In today’s Scotsman, Joan McAlpine MSP, argues that the BBC has failed to come to terms with devolution and its programming proves how far from fit for purpose it is for Scots.
Just days after the election I was invited on to the Today programme on Radio Four to discuss the seismic political events. Nobody could take issue with the production team’s commitment to broadcasting excellence. Nothing was left to chance. I was quizzed the night before by a bright researcher keen to test my arguments. This young woman was convinced that Scotland is subsidised by the rest of the UK and was a bit miffed that I challenged what she considered self-evident truth.
It’s a pity my bushy-tailed inquisitor did not similarly cross-examine the star presenter John Humphrys, because he opened by talking about the “Scottish Assembly”, suggesting our political landscape was little changed since the Bay City Rollers were in the charts. It’s just one small example of a wider problem. Even the best-informed London broadcasters struggle to master basic facts about Scotland. This was confirmed three years ago in the wide-ranging King report, which found the BBC was too London-centric.
Even when they get the language right, can we really expect UK-wide broadcasters to do justice to Scottish news and current affairs? Ninety per cent of the audience resides in England. While these viewers and listeners will be interested, from time to time, to hear how Scotland’s health and education services differ from their own experience, they do not want daily scrutiny. Why should they?
Scots are, however, expected to be fascinated by a forensic coverage of domestic English matters that do not apply here. We lack enough programming time of our own to properly discuss how such issues are developing here in Scotland.
Take just one example – the introduction of the Curriculum for Excellence. Imagine if schools in England and Wales were getting a new curriculum. We’d have highbrow discussions on Today, the World at One and Tonight as well as Newsnight. The BBC One flagship news at Six and Ten would give it a popular but intelligent treatment and several Panoramas would be devoted to it. We’d get robust debate on Question Time, sofa discussions on the Daily Politics and Radio Five Live phone ins. Breakfast telly would offer even more fluffy treatment. Radio One’s excellent Newsbeat or the television Newsround would take a pupil-centric approach. And if you missed all of that, there’s the News Channel.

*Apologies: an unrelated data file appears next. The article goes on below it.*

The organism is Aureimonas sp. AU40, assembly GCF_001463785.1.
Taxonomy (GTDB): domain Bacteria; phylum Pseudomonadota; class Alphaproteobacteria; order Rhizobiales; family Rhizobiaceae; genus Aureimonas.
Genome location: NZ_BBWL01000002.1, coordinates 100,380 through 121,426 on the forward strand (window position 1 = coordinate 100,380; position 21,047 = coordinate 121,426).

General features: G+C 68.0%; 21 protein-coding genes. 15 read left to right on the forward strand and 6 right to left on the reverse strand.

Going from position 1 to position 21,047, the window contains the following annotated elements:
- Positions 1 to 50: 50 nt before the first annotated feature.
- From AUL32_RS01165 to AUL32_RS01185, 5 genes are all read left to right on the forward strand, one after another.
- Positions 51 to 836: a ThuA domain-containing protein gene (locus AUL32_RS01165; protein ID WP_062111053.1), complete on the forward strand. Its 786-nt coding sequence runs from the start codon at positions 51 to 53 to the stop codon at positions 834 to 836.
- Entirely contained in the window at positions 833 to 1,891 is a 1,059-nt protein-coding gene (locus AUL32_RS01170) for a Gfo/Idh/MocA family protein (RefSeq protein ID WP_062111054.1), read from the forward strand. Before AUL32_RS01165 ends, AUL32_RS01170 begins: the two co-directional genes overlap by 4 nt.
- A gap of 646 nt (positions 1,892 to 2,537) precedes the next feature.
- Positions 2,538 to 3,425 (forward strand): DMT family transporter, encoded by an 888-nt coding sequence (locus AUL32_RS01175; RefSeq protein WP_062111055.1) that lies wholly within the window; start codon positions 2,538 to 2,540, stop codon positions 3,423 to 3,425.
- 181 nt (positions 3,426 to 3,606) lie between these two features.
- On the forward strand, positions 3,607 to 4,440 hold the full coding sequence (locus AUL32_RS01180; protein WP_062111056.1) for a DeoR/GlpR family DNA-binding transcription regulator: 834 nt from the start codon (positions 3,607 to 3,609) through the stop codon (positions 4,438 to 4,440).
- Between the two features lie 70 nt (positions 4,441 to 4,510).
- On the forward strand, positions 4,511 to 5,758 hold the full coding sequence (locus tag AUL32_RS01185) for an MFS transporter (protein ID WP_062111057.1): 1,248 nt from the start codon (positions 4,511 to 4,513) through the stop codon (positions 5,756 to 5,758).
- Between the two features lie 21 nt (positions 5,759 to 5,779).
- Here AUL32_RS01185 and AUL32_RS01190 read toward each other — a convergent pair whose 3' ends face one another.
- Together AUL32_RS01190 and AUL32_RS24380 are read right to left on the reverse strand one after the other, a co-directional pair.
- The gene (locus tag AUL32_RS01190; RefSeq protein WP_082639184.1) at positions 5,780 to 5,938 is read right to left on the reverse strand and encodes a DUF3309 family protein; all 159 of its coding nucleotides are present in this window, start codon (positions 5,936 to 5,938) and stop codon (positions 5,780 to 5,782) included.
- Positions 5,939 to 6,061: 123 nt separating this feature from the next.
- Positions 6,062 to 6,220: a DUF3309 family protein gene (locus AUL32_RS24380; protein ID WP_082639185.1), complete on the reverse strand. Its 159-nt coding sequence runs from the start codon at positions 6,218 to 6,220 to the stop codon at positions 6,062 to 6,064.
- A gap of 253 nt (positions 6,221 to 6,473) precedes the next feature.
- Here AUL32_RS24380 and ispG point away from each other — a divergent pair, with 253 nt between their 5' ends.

This variety of is one of the BBC’s strengths – except for viewers in Scotland. The Reporting Scotland bulletin seems to have a blue light on its head, such is the obsession with crime. Newsnight Scotland does its best but is too little and much too late in the evening.
Our public service broadcaster also has a duty to communicate politics to the non-anorak wearing portion of the populace. It singularly fails to do that. Things improved during the election, with an extended Newsnight. But Reporting Scotland often reduced coverage to bullet points and photo ops. Why, in a six week campaign, did the BBC only manage one leaders debate, broadcast at an ungodly hour on a Sunday? STV managed two at peak time, even though it does not enjoy the BBC’s public subsidy. Remember the hype, pre-publicity and post match analysis of the 2010 General Election leaders’ debates?